It does not describe symptoms of Marek's. However, you are working with a bantam breed, Sebrights, that worldwide seem unable to develop an immunity to Marek's. Most breeds can, over many generations, be bred for immunity. (??) How do you know?--Few Vets can test for it, even if it was not a great expense. Inbreeding and close breeding are the best way to obtain any trait that you want to be dominant, simply discarding any birds that show weakness for whatever trait you with to eliminate. It is too bad, but avoiding inbreeding is the slowest way to breed the dominant traits that you want! Keep for breeding, only the strong survivors in your breeding flock (which you may be doing) and breed those birds together, discarding any of their weaker or offspring that display the paralysis. While brother/sister is not first choice--once is OKAY-then breed to cousins, half brothers/sisters, sire or dam. 3 trios can give you breeding birds for YEARS, without obtaining ANY new birds EVER, becomes a personal strain of bantams with dominant traits for egg production, setting (which helps long life), whatever you choose--and good ones. New bloodlines, unrelated birds, send you back for YEARS, as you are bringing in unknown recessive traits that you DO NOT WANT. 3 trios can give birds that you can breed by "braiding" the offspring and not be straight inbreeding, but "linebreeding"--the best way to produce uniform birds with any trait you choose. This is why some Show bird breeders seem to always win with their birds-=-they have developed DOMINANCE with their birds--that are truly what their Standard requires. Cannot do it without inbreeding and line breeding! (And IF such breeders DO want "new blood", they will choose from a breeder with similar inbreeding that has discarded most recessive traits that they do not want! GOOD LUCK

And do check thoroughly for possible toxins that your birds may obtain as young birds. Feed storage, pasture, wood glues--anthing that your young birds could be ingesting. Scary when it keeps repeating with youngsters. Very sorry for your experiences. Breeding poultry can be such a great project, and yours can be very useful-- although I, personally, would not use the breeds you have chosen. Again, GOOD LUCK


Edited by CJR (09/18/16 09:04 PM)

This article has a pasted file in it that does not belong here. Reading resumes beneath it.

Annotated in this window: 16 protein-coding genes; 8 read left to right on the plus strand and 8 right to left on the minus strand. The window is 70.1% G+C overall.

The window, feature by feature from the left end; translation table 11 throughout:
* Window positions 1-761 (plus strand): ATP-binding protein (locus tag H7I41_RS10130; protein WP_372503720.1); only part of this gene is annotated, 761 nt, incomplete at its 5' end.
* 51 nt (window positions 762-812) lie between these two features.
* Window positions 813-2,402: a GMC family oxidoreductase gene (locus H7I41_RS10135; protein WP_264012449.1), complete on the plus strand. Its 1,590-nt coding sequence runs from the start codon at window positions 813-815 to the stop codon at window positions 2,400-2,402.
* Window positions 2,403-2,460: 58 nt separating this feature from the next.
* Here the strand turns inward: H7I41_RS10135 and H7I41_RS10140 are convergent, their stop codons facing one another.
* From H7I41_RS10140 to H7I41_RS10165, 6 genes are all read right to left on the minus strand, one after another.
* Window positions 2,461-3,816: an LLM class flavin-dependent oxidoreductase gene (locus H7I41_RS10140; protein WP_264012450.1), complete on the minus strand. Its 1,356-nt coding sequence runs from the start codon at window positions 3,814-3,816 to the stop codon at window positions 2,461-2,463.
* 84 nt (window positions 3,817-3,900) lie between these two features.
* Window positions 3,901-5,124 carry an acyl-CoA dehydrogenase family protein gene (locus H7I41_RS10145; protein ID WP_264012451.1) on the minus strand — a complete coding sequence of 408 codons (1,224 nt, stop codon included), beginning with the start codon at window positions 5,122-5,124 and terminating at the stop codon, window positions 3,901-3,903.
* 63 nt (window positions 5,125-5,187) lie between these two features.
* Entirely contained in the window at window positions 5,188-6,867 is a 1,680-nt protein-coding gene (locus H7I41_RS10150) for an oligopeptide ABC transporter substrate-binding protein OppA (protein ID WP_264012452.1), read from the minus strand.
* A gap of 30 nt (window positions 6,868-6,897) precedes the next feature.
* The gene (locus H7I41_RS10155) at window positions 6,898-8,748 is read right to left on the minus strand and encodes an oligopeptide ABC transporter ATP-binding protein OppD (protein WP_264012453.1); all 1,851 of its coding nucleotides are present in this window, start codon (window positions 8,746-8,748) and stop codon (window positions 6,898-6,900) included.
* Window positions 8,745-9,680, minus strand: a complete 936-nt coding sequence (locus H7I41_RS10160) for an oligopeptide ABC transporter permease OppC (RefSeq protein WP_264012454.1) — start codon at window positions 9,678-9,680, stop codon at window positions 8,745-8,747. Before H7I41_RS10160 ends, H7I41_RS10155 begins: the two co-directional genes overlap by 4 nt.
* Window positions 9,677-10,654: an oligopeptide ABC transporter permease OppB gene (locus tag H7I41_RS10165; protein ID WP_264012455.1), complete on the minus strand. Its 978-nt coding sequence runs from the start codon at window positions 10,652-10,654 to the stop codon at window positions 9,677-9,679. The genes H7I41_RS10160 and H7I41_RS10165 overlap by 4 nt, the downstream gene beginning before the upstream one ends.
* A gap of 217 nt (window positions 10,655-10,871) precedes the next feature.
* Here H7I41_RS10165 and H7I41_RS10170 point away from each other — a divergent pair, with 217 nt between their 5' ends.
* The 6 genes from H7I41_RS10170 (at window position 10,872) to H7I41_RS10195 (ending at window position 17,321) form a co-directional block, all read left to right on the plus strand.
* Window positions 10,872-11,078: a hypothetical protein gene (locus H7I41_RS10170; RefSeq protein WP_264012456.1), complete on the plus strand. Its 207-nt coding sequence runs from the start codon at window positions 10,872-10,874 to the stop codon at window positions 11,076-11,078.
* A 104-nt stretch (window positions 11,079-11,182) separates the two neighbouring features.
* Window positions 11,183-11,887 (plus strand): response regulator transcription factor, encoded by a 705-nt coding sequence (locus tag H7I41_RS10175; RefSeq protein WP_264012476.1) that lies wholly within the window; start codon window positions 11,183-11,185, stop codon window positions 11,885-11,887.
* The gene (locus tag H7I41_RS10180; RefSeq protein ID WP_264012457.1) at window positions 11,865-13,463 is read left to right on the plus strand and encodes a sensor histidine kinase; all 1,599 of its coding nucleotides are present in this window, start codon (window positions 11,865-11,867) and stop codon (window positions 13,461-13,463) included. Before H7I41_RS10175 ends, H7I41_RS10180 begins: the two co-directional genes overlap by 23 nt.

Top
#116051 - 09/20/16 11:07 AM Re: Progressive paralysis [Re: CJR]
GitaBooks Offline
New Egg

Registered: 05/26/16
Posts: 6
Loc: USA
Thank you so much for the answer! I'll keep all of that in mind. I don't breed any bird that seems to be weak in any way, my first goal is always for healthy, long-lived birds above anything else.

My breed is called the Dalmatian Bantam, hints why I used these breeds. Really I'm using any bantam that creates the paint pattern. However, I'm still in the very beginning phases of my project.

Again, thanks so much for the answers! : )

Top
#116053 - 09/22/16 06:58 PM Re: Progressive paralysis [Re: GitaBooks]
Robbie Offline
Flock Leader

Registered: 01/19/15
Posts: 258
Loc: Ontario Canada
Hmmm how very odd- almost seems like a toxin of some sort. Is there any possibility there's lead paint on the chicken coop? Any old feeders/waterers? Are you fermenting feed in galvanized metal feeders or pails? Just a thought......

Top
#116266 - 01/08/17 02:27 PM Re: Progressive paralysis [Re: Robbie]
GitaBooks Offline
New Egg

Registered: 05/26/16
Posts: 6
Loc: USA
Lead paint is likely because of the barns old age and the peeling, flecking paint (it falls in their water all the time).

For the first time one of my older pullets has come down with Progressive Paralysis. She seems to have walked funny all her life and is smaller than many of the others (though not unhealthy in any way other than her leg). She is in the basement because of the cold weather but she can't stay down there for too long. When it starts to warm up she will go in a crate out with the rest of the chickens. She hasn't gotten worse, but she hasn't gotten better either. She has plenty of sass, so is doing well behaviorally, but I'm afraid we'll have to put her down if she doesn't show improvement. : (

Top
#116760 - 07/25/17 03:12 PM Re: Progressive paralysis [Re: GitaBooks]
Foehn Offline
Administrator
Lord of the Fowl

Registered: 08/08/06
Posts: 1968
Loc: New Zealand
Perosis or slipped hocks or chondrodystrophy can also cause leg problems including crooked toes and is encountered in young birds whose diet is deficient in manganese (Mn) or some of the following vitamins: choline, nicotic acid, pyridoxine, biotin or folic acid. This is an anatomic deformation of leg bones in young chickens. Can manifest itself in chicks anytime between hatching and 6-8 weeks, and occasionally older chicks.
Have a google search to see if your chicks match symptoms.

It is very important that breeding birds are getting vitamin and mineral support long before you start incubating eggs. If you can eliminate any probable environmental/deficiency problems first, then you can start to look at genetic problems if the incidence of the paralysis continues

Top


Moderator:  Admin @ The Coop, Moderator2